Recent developments in digital imaging for motion pictures have resulted in some fundamental, seed changes, in two areas of approach to film making, which I shall explore in this essay. These changes, being fundamental in nature, affect both how film directors approach their work and what determines the end result. First Fundamental Change: Artistic Reference. – The directors we often look at as the great directors of a generation, such as Stanley Kubrick, Steven Spielberg, George Lucas, Francis Ford Coppola, Martin Scorsese, and Ridley Scott, all look to Cinema as their creative points of reference and inspiration when approaching their work. Martin Scorsese is like a walking encyclopedia of cinema history, and can often reference almost any picture from the Golden Age of American Cinema from the 1930’s to 1950’s. Francis Ford Coppola is also very much a great student of film history. All these directors are on record often siting movies they saw that were made in the Hollywood Studio System, which had great impact on them artistically.
There now is another group of contemporary directors, who approach their work from an entirely different artistic reference altogether. These directors, such as, Christopher Nolan, James Wan, Joss Whedon, JJ Abrams, and The Wachowski Brothers, look to 40 years of Television & Comics as their artistic frames of reference. Television is a fundamentally different medium, with an antithesis to cinema in many aspects. Initially, when television was introduced, it took its lead from commercial radio broadcasting in the 1920’s and 30’s. Another area where television differed from Cinema, was in its constant use of close ups due to long and wide angle shots being useless on such a small sized TV screen relative to the average size of Cinema screens being 40 feet and larger.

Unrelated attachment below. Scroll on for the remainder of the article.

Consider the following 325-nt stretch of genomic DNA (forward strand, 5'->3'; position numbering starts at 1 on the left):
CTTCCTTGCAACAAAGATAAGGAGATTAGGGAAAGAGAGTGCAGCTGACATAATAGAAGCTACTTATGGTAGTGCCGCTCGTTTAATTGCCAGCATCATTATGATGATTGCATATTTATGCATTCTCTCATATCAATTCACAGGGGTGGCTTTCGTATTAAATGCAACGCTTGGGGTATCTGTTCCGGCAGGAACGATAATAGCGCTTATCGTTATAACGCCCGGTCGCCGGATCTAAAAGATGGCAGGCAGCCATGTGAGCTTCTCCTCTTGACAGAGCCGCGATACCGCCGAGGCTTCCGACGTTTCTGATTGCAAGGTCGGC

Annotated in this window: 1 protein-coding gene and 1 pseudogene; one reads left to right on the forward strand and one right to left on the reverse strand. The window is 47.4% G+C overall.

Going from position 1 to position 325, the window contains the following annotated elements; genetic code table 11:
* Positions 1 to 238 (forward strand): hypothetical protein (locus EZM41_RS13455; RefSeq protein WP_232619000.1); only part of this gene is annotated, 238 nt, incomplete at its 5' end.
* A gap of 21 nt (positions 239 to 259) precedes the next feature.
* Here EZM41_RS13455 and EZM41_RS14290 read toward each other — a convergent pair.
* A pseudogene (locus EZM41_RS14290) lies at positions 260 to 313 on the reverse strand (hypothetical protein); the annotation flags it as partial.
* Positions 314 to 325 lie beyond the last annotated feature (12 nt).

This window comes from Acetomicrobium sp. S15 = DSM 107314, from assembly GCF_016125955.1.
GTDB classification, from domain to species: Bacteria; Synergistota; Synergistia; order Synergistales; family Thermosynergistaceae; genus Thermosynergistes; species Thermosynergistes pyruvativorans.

TV now has greatly influenced Cinema to a point where the two mediums have morphed together into a new hybrid form of entertainment, which is neither purely cinematic, or wholly electronic.